In one key scene, a character named Ed Finnerty is depicted playing the player piano – effectively overriding its function and seizing back control from the mechanised world. Westworld co-producer Jonathan Nolan has credited Vonnegut with inspiring the show’s player piano, referring to it as a touchstone image of the show’s first season.
Another writer, Richard Powers, refers to the player piano as a predecessor to the computer in several novels. Most notable is The Gold Bug Variations (1992), since the piano itself is a descendent of the harpsichord for which Bach’s Goldberg Variations were written. References to both instruments create a sense of legacy, touching on a parallel theme of two intertwined love affairs a generation apart.
The works of William Gaddis similarly revisit the player piano – in his case, owing to a personal obsession, he gathered thousands of notes on the subject, intending to publish a history of the instrument. When his proposals were rejected it crept into his novels instead – before his frustrations boiled over in his posthumous swan song, Agapē Agape (2002).
The frail male narrator-protagonist repeatedly discusses player pianos, while the relentless style of the book is symbolic of the instrument – it starts and suddenly ends without space for breath, mimicking the way player pianos close a tune with no wind down, the spool still spinning blank paper.
Gaddis saw the player piano as symbolic of the mechanisation of the arts, and the gradual unravelling of society:
I see [it] as the grandfather of the computer, the ancestor of the entire nightmare we live in, the birth of the binary world where there is no option other than yes or no and where there is no refuge.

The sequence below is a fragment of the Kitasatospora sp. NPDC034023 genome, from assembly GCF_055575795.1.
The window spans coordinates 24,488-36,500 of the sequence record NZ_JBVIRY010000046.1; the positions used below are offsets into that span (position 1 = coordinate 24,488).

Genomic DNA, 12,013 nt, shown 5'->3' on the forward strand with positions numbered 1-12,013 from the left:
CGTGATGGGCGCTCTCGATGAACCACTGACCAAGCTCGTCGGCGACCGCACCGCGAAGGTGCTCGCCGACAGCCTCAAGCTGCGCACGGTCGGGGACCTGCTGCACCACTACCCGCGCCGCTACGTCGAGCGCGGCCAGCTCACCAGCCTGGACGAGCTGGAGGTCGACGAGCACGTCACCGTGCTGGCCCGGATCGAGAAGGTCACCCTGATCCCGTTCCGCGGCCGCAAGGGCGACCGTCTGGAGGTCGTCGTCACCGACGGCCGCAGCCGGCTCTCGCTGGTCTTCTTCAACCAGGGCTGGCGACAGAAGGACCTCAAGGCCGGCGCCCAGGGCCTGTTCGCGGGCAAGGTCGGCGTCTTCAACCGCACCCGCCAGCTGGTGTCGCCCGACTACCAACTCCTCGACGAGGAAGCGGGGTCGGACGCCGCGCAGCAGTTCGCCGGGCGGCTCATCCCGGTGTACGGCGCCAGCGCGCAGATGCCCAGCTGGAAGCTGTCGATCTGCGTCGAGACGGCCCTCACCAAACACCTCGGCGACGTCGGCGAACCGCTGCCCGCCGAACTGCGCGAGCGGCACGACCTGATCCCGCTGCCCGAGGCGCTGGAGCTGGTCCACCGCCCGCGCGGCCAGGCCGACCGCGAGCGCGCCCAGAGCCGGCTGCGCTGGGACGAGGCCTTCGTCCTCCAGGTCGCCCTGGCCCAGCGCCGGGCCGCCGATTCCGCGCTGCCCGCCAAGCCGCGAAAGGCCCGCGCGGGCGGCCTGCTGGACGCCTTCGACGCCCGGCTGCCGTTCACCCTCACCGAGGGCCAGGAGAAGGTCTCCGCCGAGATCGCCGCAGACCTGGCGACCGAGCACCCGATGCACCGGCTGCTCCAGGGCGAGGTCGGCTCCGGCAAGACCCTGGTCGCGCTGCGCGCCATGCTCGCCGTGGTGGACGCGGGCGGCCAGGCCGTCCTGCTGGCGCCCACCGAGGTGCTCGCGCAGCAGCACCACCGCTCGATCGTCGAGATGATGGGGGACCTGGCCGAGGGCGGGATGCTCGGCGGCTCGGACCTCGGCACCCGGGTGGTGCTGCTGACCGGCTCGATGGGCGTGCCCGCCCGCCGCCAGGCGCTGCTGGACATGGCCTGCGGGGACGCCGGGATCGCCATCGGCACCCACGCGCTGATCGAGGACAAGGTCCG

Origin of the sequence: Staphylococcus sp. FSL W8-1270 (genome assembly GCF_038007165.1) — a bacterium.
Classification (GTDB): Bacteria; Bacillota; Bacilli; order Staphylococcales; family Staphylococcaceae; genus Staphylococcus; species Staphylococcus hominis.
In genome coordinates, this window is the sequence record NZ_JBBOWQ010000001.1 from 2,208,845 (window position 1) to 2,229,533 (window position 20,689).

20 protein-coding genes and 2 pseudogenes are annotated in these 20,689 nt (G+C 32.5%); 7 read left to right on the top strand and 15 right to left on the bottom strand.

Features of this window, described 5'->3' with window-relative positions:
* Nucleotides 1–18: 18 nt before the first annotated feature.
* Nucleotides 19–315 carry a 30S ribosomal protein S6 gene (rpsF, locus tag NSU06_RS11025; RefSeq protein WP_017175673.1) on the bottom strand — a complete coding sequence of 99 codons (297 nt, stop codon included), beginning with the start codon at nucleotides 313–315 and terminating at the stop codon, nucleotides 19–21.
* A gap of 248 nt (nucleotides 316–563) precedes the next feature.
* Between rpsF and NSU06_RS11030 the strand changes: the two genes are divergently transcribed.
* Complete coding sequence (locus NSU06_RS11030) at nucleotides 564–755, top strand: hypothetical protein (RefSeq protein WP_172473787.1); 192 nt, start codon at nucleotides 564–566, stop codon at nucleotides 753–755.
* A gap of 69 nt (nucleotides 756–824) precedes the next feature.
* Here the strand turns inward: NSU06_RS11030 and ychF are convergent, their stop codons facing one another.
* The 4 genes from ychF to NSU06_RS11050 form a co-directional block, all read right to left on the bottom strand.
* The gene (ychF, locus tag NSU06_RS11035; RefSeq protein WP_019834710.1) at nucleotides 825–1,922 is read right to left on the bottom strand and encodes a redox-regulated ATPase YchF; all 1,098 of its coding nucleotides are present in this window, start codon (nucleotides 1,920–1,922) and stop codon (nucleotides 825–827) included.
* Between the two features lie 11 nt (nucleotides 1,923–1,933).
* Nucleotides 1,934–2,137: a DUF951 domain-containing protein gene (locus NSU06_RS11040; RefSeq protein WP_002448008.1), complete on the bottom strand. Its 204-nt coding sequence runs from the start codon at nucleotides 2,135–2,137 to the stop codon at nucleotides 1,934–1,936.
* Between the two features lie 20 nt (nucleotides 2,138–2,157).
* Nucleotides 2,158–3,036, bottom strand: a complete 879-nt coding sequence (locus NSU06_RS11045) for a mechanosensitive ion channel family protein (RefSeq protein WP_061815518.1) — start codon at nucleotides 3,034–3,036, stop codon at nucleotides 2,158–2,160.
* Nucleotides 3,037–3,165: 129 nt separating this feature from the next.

Not only do Westworld’s player pianos sit comfortably within this tradition – especially given the original film’s 1970’s roots – Gaddis’ opinion is eerily familiar with their use in the first season. They simultaneously hark back to a bygone era and nod to the digital world in which they reside.
Gaddis repeatedly likened player piano rolls to “phantom hands” reproducing the sounds of long-lost performers. Like the robotic hosts of Westworld – who it transpires have occupied the world for decades – a player piano’s mechanisation is almost timeless. Both repeat their scripts ad infinitum, continually preserving and recreating the past.
The player piano is therefore more than just a metaphor for Westworld’s robots. It represents the repetition of play in which the audience interacts, straddling the divide between past and present.
As the robotic hosts become more sentient in season two, it will be interesting to see how the instrument is used. In the trailer, Dolores Abernathy says that a “reckoning is here”, as a mechanised piano rendition of Nirvana’s Heart-Shaped Box plays in the background. It speaks to all of today’s worries about where artificial intelligence is taking us, and what happens if the day comes when the robots learn to be free.